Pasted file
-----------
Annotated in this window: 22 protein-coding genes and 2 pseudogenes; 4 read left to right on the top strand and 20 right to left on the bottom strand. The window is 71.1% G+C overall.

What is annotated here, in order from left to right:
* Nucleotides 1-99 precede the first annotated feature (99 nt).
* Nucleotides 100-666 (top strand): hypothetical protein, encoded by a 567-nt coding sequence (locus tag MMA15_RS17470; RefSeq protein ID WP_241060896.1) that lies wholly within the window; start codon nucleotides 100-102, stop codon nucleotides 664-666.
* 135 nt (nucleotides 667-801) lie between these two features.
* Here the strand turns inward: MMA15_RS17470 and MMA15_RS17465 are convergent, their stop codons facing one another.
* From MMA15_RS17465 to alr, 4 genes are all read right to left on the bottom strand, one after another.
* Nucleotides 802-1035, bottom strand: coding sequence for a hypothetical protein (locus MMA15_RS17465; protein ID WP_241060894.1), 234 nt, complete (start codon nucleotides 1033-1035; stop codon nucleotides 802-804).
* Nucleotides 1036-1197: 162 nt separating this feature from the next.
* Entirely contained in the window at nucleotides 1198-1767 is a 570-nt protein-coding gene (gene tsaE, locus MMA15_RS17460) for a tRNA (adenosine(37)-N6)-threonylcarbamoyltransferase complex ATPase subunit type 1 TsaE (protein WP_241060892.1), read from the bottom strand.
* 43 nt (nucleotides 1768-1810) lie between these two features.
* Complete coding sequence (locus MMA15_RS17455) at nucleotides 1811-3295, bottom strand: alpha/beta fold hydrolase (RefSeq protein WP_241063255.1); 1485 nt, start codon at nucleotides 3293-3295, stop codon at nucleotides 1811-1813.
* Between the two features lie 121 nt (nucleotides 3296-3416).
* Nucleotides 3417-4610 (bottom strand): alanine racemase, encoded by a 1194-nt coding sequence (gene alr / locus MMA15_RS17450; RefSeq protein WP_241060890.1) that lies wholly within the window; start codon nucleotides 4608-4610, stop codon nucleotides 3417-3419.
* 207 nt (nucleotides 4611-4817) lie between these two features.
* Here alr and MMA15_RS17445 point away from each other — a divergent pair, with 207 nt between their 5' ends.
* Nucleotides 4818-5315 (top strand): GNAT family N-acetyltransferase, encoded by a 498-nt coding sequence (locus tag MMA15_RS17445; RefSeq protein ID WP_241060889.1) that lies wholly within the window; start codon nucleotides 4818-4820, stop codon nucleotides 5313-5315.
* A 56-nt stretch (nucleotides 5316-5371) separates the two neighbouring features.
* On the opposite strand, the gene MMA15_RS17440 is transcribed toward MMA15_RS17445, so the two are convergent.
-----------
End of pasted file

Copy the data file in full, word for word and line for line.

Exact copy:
Annotated in this window: 22 protein-coding genes and 2 pseudogenes; 4 read left to right on the top strand and 20 right to left on the bottom strand. The window is 71.1% G+C overall.

What is annotated here, in order from left to right:
* Nucleotides 1-99 precede the first annotated feature (99 nt).
* Nucleotides 100-666 (top strand): hypothetical protein, encoded by a 567-nt coding sequence (locus tag MMA15_RS17470; RefSeq protein ID WP_241060896.1) that lies wholly within the window; start codon nucleotides 100-102, stop codon nucleotides 664-666.
* 135 nt (nucleotides 667-801) lie between these two features.
* Here the strand turns inward: MMA15_RS17470 and MMA15_RS17465 are convergent, their stop codons facing one another.
* From MMA15_RS17465 to alr, 4 genes are all read right to left on the bottom strand, one after another.
* Nucleotides 802-1035, bottom strand: coding sequence for a hypothetical protein (locus MMA15_RS17465; protein ID WP_241060894.1), 234 nt, complete (start codon nucleotides 1033-1035; stop codon nucleotides 802-804).
* Nucleotides 1036-1197: 162 nt separating this feature from the next.
* Entirely contained in the window at nucleotides 1198-1767 is a 570-nt protein-coding gene (gene tsaE, locus MMA15_RS17460) for a tRNA (adenosine(37)-N6)-threonylcarbamoyltransferase complex ATPase subunit type 1 TsaE (protein WP_241060892.1), read from the bottom strand.
* 43 nt (nucleotides 1768-1810) lie between these two features.
* Complete coding sequence (locus MMA15_RS17455) at nucleotides 1811-3295, bottom strand: alpha/beta fold hydrolase (RefSeq protein WP_241063255.1); 1485 nt, start codon at nucleotides 3293-3295, stop codon at nucleotides 1811-1813.
* Between the two features lie 121 nt (nucleotides 3296-3416).
* Nucleotides 3417-4610 (bottom strand): alanine racemase, encoded by a 1194-nt coding sequence (gene alr / locus MMA15_RS17450; RefSeq protein WP_241060890.1) that lies wholly within the window; start codon nucleotides 4608-4610, stop codon nucleotides 3417-3419.
* 207 nt (nucleotides 4611-4817) lie between these two features.
* Here alr and MMA15_RS17445 point away from each other — a divergent pair, with 207 nt between their 5' ends.
* Nucleotides 4818-5315 (top strand): GNAT family N-acetyltransferase, encoded by a 498-nt coding sequence (locus tag MMA15_RS17445; RefSeq protein ID WP_241060889.1) that lies wholly within the window; start codon nucleotides 4818-4820, stop codon nucleotides 5313-5315.
* A 56-nt stretch (nucleotides 5316-5371) separates the two neighbouring features.
* On the opposite strand, the gene MMA15_RS17440 is transcribed toward MMA15_RS17445, so the two are convergent.